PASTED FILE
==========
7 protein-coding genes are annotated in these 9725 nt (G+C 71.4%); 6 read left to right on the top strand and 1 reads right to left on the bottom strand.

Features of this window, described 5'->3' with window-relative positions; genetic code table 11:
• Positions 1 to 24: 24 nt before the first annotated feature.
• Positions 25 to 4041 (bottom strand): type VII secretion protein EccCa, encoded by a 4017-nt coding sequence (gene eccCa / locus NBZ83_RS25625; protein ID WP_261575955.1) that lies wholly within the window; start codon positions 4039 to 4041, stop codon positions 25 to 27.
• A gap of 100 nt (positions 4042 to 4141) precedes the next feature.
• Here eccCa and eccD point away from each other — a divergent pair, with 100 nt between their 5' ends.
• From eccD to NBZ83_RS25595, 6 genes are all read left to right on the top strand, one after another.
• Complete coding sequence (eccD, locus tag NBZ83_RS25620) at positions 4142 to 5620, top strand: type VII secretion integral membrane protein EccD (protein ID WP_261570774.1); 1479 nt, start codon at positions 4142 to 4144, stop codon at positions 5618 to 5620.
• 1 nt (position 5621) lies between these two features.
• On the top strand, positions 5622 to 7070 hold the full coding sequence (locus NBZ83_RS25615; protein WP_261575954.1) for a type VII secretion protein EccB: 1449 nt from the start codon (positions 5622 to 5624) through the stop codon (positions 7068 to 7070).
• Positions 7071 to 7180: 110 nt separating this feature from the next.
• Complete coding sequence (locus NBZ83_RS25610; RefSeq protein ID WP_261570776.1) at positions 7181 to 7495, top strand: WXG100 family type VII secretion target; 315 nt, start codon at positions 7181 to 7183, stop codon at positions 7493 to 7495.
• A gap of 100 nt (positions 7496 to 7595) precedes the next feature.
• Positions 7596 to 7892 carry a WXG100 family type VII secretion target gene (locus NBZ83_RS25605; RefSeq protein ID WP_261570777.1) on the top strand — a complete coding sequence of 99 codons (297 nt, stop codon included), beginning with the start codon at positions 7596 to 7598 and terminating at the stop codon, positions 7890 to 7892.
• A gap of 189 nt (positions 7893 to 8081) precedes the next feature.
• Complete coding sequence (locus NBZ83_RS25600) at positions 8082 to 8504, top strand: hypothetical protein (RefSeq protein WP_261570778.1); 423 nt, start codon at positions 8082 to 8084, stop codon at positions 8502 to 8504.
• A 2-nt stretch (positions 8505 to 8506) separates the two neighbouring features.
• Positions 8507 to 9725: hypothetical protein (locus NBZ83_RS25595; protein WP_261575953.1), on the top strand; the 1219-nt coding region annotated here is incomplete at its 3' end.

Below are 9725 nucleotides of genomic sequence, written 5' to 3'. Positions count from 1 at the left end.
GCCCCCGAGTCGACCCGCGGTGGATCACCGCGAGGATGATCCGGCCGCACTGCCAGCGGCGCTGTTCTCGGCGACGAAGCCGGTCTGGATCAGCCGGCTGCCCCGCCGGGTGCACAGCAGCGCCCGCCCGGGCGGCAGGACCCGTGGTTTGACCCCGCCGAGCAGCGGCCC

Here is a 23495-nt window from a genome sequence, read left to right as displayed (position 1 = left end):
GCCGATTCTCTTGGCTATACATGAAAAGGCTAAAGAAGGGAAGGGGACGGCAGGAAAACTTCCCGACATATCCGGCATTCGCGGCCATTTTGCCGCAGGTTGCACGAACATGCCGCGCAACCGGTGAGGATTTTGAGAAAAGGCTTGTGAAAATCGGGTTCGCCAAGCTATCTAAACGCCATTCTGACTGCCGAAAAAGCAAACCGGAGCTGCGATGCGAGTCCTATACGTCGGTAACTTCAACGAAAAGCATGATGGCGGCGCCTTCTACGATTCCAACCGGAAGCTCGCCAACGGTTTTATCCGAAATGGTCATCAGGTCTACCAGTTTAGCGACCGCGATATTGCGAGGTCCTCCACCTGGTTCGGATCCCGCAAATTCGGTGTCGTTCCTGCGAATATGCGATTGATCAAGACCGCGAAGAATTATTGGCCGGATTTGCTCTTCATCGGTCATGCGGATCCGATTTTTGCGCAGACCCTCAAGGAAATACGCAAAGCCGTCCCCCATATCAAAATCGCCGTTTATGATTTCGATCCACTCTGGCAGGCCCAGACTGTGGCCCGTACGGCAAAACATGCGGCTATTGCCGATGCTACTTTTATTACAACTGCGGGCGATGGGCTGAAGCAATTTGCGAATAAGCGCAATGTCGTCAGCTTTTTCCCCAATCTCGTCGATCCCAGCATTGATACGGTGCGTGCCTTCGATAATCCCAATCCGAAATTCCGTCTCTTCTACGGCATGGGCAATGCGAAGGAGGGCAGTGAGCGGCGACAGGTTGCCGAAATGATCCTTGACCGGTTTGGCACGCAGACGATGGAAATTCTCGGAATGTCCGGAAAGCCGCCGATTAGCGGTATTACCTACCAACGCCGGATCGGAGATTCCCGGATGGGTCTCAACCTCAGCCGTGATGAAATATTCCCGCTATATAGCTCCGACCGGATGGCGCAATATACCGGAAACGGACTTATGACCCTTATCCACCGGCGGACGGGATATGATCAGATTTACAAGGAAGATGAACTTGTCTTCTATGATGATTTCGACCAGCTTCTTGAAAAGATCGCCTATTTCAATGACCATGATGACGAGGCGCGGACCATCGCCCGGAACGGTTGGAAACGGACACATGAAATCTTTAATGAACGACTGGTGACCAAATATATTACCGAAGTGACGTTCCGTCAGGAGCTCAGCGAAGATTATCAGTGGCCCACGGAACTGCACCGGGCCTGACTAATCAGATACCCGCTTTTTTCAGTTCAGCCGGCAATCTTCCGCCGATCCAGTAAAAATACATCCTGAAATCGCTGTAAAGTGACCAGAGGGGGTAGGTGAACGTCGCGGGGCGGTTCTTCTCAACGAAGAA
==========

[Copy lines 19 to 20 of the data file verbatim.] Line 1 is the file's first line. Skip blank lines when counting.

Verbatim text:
Below are 9725 nucleotides of genomic sequence, written 5' to 3'. Positions count from 1 at the left end.
GCCCCCGAGTCGACCCGCGGTGGATCACCGCGAGGATGATCCGGCCGCACTGCCAGCGGCGCTGTTCTCGGCGACGAAGCCGGTCTGGATCAGCCGGCTGCCCCGCCGGGTGCACAGCAGCGCCCGCCCGGGCGGCAGGACCCGTGGTTTGACCCCGCCGAGCAGCGGCCC